Ethics and Behavior 23 (2):133-147 (2013)

Individuals engage in moral cleansing, a compensatory process to reaffirm one's moral identity, when one's moral self-concept is threatened. However, too much moral cleansing can license individuals to engage in future unethical acts. This study examined the effects of incentives and consequences of one's actions on cheating behavior and moral cleansing. Results found that incentives and consequences interacted such that unethical thoughts were especially threatening, resulting in more moral cleansing, when large incentives to cheat were present and cheating explicitly harmed others. Implications are discussed in terms of ethics training, using incentives as motivators, and the depersonalized norms of science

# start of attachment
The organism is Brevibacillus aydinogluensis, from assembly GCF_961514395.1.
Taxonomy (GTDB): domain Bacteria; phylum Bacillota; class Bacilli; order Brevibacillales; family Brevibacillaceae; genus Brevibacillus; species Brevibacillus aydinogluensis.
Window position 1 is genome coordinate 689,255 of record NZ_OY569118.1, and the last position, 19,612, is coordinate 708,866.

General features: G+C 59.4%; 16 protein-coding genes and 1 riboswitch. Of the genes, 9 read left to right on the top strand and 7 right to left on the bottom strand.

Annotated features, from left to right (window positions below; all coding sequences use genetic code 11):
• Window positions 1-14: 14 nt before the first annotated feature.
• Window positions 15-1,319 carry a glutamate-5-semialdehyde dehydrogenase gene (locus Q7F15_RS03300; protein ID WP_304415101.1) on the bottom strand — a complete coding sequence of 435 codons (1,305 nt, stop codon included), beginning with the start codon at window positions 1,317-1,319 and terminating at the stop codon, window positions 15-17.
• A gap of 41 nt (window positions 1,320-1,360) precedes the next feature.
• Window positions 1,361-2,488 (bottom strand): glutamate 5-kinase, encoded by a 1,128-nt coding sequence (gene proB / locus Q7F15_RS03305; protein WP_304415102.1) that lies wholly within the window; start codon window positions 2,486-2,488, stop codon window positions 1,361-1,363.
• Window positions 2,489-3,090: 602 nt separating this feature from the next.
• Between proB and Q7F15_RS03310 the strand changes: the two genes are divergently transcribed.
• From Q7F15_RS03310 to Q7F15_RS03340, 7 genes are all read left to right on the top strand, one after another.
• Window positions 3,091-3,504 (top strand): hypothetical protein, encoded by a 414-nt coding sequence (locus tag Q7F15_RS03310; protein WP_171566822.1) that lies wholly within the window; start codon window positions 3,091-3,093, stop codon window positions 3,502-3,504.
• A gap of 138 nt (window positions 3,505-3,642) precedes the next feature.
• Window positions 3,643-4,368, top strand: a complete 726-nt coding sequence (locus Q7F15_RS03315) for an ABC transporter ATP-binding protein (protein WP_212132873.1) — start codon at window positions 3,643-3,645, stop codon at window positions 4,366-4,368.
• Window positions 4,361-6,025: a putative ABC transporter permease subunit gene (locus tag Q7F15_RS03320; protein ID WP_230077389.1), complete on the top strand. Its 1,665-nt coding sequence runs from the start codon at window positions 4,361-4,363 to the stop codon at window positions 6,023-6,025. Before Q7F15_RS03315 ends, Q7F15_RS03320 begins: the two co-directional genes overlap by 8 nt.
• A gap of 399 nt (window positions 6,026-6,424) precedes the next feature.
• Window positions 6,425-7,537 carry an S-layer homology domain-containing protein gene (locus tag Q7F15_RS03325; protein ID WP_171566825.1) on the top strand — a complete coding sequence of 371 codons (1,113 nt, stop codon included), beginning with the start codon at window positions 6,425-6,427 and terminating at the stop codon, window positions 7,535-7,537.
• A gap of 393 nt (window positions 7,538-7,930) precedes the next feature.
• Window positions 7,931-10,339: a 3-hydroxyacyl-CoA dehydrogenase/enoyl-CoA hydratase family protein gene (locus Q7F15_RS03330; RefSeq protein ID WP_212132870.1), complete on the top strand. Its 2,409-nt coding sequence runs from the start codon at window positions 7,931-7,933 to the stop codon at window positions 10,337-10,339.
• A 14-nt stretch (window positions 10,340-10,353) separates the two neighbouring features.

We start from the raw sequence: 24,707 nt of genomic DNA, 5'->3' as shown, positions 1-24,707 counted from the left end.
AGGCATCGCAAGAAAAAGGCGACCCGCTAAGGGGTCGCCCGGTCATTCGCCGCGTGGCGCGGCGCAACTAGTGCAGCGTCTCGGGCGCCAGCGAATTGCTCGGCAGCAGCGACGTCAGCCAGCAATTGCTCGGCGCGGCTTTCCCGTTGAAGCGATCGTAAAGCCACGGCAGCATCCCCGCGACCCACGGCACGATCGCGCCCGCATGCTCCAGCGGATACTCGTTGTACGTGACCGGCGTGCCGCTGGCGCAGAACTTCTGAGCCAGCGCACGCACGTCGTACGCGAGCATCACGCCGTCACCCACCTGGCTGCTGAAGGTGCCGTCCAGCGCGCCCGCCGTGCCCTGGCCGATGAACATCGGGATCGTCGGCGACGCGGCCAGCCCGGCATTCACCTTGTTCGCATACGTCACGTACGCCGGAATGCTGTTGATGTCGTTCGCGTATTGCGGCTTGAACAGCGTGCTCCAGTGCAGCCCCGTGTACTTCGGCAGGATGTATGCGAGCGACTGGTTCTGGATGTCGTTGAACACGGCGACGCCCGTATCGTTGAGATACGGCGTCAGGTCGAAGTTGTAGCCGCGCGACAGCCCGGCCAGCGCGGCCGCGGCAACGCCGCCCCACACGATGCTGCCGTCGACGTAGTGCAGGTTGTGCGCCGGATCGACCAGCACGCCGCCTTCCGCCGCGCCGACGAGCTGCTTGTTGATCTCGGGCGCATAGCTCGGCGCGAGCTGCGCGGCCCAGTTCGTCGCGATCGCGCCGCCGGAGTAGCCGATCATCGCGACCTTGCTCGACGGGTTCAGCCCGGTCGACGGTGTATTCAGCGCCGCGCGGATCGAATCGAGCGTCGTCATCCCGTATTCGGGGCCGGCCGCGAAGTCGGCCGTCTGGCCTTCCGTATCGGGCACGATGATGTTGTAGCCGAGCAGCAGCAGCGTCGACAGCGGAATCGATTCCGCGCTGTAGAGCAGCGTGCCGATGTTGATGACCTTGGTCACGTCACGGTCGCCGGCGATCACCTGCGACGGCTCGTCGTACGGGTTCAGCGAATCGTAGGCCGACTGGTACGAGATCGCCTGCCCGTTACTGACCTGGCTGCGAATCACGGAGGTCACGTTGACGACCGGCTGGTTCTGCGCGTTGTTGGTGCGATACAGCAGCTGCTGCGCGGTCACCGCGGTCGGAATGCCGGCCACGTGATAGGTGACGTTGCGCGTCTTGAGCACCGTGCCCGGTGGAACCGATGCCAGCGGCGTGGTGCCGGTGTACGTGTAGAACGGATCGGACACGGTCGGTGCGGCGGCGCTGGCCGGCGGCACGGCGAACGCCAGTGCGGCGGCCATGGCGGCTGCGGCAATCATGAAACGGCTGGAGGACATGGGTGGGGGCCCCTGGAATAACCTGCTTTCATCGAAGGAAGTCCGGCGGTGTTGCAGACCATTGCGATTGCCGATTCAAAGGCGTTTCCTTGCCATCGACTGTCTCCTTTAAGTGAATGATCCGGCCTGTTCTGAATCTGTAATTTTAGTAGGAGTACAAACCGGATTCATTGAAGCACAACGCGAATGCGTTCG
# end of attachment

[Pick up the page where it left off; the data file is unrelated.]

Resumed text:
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DOI 10.1080/10508422.2012.714246
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References found in this work BETA

The Associative Basis of the Creative Process.Sarnoff Mednick - 1962 - Psychological Review 69 (3):220-232.
Thinking the Unthinkable: Sacred Values and Taboo Cognitions.Philip E. Tetlock - 2003 - Trends in Cognitive Sciences 7 (7):320-324.
Selective Moral Disengagement in the Exercise of Moral Agency.Albert Bandura - 2002 - Journal of Moral Education 31 (2):101-119.

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